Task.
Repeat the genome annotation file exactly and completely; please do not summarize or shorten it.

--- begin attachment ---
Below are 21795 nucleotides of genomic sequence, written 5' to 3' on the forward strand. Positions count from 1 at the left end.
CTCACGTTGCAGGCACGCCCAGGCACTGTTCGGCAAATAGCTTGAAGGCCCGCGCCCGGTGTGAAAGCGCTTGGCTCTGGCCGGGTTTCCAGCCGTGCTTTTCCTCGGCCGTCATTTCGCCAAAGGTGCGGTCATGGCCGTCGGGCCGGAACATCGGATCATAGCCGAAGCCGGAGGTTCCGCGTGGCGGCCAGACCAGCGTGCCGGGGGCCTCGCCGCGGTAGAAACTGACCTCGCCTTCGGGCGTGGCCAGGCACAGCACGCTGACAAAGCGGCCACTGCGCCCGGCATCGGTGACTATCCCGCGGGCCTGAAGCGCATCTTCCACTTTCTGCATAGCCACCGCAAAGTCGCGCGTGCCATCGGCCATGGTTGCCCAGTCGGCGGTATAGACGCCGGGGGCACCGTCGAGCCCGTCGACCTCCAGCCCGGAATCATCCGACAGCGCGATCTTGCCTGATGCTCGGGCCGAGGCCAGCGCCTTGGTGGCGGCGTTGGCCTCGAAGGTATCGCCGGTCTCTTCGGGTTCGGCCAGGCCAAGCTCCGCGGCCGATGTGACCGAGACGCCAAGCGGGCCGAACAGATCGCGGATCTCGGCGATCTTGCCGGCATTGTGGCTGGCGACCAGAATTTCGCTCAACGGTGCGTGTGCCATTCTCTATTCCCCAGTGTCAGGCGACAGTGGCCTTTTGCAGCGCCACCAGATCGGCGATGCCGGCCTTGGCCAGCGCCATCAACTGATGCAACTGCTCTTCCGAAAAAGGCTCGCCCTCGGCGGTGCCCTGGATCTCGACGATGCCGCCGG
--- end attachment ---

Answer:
Below are 21795 nucleotides of genomic sequence, written 5' to 3' on the forward strand. Positions count from 1 at the left end.
CTCACGTTGCAGGCACGCCCAGGCACTGTTCGGCAAATAGCTTGAAGGCCCGCGCCCGGTGTGAAAGCGCTTGGCTCTGGCCGGGTTTCCAGCCGTGCTTTTCCTCGGCCGTCATTTCGCCAAAGGTGCGGTCATGGCCGTCGGGCCGGAACATCGGATCATAGCCGAAGCCGGAGGTTCCGCGTGGCGGCCAGACCAGCGTGCCGGGGGCCTCGCCGCGGTAGAAACTGACCTCGCCTTCGGGCGTGGCCAGGCACAGCACGCTGACAAAGCGGCCACTGCGCCCGGCATCGGTGACTATCCCGCGGGCCTGAAGCGCATCTTCCACTTTCTGCATAGCCACCGCAAAGTCGCGCGTGCCATCGGCCATGGTTGCCCAGTCGGCGGTATAGACGCCGGGGGCACCGTCGAGCCCGTCGACCTCCAGCCCGGAATCATCCGACAGCGCGATCTTGCCTGATGCTCGGGCCGAGGCCAGCGCCTTGGTGGCGGCGTTGGCCTCGAAGGTATCGCCGGTCTCTTCGGGTTCGGCCAGGCCAAGCTCCGCGGCCGATGTGACCGAGACGCCAAGCGGGCCGAACAGATCGCGGATCTCGGCGATCTTGCCGGCATTGTGGCTGGCGACCAGAATTTCGCTCAACGGTGCGTGTGCCATTCTCTATTCCCCAGTGTCAGGCGACAGTGGCCTTTTGCAGCGCCACCAGATCGGCGATGCCGGCCTTGGCCAGCGCCATCAACTGATGCAACTGCTCTTCCGAAAAAGGCTCGCCCTCGGCGGTGCCCTGGATCTCGACGATGCCGCCGG